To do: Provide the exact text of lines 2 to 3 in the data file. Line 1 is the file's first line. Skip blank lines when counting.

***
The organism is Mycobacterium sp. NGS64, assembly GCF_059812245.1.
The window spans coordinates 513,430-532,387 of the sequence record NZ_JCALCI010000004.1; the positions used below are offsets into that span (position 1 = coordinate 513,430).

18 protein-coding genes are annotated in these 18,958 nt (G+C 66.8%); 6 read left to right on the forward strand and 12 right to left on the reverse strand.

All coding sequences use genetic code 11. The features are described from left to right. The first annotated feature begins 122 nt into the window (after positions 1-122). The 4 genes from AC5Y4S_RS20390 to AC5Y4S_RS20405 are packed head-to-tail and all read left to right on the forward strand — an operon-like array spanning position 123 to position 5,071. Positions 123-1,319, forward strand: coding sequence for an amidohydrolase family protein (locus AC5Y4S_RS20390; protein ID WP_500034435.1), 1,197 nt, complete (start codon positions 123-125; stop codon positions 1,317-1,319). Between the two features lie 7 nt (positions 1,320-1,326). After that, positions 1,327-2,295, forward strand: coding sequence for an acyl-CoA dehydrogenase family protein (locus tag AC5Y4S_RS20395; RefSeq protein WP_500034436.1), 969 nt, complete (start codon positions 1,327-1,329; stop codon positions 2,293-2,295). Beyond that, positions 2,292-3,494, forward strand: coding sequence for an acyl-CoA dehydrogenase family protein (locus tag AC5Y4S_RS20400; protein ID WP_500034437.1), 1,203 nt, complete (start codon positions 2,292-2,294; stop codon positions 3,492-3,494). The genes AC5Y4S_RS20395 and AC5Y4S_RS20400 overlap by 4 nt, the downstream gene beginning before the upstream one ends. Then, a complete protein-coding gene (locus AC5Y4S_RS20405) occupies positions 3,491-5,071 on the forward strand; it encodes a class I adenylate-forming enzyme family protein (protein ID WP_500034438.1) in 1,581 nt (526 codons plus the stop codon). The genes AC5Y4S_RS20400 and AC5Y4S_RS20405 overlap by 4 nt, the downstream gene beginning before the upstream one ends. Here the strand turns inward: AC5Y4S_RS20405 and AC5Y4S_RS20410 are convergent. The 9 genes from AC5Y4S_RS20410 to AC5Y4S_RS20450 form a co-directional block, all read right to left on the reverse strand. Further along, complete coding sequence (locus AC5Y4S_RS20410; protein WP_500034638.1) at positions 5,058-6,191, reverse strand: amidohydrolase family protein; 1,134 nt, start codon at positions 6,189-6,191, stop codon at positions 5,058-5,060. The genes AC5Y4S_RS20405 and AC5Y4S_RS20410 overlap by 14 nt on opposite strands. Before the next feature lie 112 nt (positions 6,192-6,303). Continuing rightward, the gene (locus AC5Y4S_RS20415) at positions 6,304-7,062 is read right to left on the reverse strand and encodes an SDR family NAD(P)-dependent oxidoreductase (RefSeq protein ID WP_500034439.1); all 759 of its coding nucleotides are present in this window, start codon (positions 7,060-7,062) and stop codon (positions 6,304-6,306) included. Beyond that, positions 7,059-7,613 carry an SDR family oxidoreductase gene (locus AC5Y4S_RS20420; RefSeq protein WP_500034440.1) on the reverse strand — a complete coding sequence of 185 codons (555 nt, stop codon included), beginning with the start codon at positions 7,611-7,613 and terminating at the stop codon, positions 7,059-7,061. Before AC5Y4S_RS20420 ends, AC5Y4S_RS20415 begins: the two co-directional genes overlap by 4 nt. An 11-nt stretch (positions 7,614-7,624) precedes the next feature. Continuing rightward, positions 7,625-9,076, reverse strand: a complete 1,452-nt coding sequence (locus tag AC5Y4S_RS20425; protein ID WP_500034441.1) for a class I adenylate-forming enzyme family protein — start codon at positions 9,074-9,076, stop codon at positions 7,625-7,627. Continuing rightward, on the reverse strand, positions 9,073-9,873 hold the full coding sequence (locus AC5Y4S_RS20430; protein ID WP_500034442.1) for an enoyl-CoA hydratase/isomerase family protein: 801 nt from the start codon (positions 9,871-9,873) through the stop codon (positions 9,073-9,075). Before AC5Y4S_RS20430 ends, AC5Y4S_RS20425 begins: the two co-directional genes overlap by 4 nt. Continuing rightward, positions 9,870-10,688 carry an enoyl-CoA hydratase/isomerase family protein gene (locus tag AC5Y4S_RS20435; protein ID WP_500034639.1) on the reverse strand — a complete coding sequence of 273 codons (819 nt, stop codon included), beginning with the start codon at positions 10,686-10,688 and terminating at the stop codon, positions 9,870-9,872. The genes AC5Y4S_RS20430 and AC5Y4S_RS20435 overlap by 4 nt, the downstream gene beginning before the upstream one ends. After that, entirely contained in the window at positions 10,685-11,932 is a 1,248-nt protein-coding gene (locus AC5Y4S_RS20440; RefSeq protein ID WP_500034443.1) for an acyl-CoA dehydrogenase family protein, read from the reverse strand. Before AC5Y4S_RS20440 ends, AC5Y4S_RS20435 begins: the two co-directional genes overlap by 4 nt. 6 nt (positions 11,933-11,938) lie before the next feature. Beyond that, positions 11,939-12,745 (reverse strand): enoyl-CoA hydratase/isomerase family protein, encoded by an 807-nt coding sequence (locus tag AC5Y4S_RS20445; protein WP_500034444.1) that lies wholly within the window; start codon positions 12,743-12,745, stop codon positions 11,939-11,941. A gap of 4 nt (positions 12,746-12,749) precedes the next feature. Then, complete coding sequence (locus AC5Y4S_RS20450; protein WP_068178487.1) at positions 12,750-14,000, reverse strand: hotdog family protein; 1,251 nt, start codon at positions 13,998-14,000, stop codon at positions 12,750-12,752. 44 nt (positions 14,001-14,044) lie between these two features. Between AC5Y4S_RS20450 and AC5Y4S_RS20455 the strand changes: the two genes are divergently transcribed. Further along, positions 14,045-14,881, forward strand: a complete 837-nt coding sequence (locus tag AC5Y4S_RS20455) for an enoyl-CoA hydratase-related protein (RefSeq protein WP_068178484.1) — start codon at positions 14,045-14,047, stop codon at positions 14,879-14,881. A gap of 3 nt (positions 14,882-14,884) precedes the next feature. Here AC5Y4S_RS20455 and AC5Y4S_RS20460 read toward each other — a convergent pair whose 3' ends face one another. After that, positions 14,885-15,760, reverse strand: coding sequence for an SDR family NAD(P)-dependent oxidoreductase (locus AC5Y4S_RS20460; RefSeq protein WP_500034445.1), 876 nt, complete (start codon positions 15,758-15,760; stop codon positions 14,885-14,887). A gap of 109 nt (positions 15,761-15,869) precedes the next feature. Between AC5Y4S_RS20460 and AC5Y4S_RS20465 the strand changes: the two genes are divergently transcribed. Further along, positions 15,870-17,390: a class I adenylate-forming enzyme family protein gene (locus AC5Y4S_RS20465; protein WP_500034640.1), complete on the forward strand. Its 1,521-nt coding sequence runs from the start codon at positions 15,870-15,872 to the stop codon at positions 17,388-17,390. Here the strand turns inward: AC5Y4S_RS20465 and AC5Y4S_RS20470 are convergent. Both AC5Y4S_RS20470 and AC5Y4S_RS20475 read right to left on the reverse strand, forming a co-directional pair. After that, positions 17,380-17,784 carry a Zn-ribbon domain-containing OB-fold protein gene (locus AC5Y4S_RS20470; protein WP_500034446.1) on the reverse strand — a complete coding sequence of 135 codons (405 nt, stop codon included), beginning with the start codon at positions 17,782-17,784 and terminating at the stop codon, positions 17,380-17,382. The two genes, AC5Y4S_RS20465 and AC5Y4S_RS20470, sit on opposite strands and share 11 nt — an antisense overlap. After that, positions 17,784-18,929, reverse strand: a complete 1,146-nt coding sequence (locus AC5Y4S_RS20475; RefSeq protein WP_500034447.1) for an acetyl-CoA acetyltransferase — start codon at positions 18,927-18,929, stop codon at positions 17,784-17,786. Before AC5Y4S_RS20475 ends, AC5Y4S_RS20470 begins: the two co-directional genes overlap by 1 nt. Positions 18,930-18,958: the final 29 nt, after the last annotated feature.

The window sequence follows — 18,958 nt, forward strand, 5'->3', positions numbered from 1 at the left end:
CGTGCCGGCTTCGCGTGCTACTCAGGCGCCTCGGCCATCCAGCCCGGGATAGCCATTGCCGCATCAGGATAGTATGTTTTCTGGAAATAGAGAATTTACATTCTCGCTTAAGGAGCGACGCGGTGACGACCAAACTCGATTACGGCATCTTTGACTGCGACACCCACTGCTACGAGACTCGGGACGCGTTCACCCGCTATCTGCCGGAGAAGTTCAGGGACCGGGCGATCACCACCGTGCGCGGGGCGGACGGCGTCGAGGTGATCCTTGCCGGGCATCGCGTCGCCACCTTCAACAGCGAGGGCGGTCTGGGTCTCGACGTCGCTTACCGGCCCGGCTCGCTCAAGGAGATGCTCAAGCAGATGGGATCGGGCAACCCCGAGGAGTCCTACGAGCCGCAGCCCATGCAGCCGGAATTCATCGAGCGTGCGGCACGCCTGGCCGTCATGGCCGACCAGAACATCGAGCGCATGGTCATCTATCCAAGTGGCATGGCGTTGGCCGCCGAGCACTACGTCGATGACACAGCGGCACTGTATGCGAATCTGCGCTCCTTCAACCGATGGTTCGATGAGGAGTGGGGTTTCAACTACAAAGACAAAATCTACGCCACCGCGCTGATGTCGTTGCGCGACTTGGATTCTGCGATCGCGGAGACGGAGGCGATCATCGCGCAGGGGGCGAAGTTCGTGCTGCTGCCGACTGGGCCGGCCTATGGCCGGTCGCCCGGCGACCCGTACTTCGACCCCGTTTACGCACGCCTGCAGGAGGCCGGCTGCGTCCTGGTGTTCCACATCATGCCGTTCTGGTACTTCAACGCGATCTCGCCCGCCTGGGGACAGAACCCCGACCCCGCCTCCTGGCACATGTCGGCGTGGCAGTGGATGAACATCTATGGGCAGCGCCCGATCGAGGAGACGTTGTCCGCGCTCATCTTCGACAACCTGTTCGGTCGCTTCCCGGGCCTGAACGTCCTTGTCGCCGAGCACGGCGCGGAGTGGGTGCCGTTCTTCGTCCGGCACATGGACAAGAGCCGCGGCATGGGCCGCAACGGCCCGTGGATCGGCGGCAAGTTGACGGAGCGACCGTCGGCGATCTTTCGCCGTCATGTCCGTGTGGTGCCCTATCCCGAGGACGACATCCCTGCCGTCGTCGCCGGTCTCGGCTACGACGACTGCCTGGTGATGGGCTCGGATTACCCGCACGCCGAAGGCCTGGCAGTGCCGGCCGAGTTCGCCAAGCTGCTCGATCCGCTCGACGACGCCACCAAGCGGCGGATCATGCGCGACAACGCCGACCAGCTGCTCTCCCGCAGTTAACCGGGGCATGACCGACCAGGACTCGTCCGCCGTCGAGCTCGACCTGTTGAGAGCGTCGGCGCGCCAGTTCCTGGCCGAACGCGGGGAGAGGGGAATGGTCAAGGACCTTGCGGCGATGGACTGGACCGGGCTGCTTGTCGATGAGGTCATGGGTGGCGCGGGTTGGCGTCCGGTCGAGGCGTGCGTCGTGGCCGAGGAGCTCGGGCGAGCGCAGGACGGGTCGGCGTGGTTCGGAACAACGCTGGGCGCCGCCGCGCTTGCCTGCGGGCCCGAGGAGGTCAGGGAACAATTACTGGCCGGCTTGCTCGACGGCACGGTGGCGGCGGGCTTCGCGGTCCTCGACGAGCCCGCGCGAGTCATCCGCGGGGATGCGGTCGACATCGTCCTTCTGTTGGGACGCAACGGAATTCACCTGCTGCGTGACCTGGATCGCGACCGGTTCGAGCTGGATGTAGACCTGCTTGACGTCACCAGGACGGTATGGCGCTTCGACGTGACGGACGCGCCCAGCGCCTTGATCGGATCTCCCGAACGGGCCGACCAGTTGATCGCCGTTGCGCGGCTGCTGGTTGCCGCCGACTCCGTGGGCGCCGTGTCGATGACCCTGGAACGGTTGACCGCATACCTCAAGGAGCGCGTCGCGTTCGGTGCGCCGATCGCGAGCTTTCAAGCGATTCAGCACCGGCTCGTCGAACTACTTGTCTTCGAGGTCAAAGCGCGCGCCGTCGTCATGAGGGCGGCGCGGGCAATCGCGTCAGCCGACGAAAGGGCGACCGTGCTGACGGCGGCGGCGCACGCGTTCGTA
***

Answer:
The window spans coordinates 513,430-532,387 of the sequence record NZ_JCALCI010000004.1; the positions used below are offsets into that span (position 1 = coordinate 513,430).

18 protein-coding genes are annotated in these 18,958 nt (G+C 66.8%); 6 read left to right on the forward strand and 12 right to left on the reverse strand.